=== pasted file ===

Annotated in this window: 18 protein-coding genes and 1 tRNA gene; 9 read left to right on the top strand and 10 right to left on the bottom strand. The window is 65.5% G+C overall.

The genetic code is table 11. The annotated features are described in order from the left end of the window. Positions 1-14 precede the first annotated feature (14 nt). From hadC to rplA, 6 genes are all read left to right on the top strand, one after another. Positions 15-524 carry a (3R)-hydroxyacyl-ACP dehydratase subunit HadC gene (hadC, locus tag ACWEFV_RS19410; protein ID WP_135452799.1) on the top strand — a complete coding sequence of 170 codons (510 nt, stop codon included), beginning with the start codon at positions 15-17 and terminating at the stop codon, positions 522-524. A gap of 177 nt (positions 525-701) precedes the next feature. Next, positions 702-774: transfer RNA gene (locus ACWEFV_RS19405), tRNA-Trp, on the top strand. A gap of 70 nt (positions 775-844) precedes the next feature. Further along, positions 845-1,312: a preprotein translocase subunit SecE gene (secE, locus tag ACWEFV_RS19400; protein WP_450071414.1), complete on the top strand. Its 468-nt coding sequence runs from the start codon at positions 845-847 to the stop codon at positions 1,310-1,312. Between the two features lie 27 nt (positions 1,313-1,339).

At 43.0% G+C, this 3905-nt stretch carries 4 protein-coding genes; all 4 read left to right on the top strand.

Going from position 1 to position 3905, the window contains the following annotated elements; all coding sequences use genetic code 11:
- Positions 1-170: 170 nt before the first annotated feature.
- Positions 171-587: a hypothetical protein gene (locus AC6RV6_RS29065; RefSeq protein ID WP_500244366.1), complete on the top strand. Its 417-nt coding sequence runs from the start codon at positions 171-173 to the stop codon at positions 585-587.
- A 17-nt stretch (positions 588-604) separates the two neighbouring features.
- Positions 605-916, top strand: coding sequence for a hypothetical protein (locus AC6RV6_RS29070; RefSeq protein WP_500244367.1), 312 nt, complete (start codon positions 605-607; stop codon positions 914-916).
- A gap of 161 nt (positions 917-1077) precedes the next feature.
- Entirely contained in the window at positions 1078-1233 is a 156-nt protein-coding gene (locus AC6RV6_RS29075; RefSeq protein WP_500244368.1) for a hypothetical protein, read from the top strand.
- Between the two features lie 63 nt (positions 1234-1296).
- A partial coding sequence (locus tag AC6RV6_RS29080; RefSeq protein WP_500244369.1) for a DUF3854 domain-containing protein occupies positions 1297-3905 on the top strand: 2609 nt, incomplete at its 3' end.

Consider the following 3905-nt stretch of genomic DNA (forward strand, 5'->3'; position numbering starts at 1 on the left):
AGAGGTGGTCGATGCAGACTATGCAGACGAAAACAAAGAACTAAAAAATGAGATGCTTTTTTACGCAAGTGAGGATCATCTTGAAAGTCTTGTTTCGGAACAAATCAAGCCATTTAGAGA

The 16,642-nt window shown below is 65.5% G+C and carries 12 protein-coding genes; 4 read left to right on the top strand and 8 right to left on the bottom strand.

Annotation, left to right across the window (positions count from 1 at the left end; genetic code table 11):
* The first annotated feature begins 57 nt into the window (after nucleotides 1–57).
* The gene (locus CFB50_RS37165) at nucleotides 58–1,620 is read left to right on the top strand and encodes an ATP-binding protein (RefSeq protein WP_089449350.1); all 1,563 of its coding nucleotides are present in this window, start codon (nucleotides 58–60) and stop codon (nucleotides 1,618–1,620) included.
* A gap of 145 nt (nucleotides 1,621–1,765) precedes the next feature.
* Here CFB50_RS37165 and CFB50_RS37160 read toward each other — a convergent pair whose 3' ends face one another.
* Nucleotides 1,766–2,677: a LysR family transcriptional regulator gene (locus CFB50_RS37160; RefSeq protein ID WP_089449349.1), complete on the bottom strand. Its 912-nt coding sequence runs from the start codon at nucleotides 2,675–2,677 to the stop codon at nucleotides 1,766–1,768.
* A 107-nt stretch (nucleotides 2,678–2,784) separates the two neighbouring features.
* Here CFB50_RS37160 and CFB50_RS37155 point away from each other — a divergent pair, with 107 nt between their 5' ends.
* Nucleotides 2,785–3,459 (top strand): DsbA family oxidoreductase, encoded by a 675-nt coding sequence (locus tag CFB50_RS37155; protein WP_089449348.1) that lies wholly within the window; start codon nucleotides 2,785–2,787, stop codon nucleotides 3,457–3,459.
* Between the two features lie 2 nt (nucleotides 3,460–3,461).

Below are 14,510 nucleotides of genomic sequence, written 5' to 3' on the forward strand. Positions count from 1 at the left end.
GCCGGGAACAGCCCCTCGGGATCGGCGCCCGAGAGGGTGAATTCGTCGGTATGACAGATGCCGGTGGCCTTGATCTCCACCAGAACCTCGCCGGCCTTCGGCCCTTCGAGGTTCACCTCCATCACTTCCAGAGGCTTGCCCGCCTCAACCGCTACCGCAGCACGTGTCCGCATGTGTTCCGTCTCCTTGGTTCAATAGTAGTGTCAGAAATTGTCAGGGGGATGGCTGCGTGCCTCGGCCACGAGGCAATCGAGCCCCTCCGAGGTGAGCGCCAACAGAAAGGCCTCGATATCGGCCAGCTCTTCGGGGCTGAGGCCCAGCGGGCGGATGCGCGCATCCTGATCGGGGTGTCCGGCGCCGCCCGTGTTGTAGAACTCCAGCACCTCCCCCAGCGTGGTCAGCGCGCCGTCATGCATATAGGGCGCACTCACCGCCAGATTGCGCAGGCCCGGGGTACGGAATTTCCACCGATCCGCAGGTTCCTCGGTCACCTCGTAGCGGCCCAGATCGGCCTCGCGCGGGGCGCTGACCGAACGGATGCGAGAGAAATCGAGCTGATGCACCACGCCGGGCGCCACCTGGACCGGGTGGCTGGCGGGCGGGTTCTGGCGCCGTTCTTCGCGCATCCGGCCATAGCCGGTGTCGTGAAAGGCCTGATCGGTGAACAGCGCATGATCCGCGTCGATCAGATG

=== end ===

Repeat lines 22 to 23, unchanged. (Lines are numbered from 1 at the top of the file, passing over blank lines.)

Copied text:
* A 107-nt stretch (nucleotides 2,678–2,784) separates the two neighbouring features.
* Here CFB50_RS37160 and CFB50_RS37155 point away from each other — a divergent pair, with 107 nt between their 5' ends.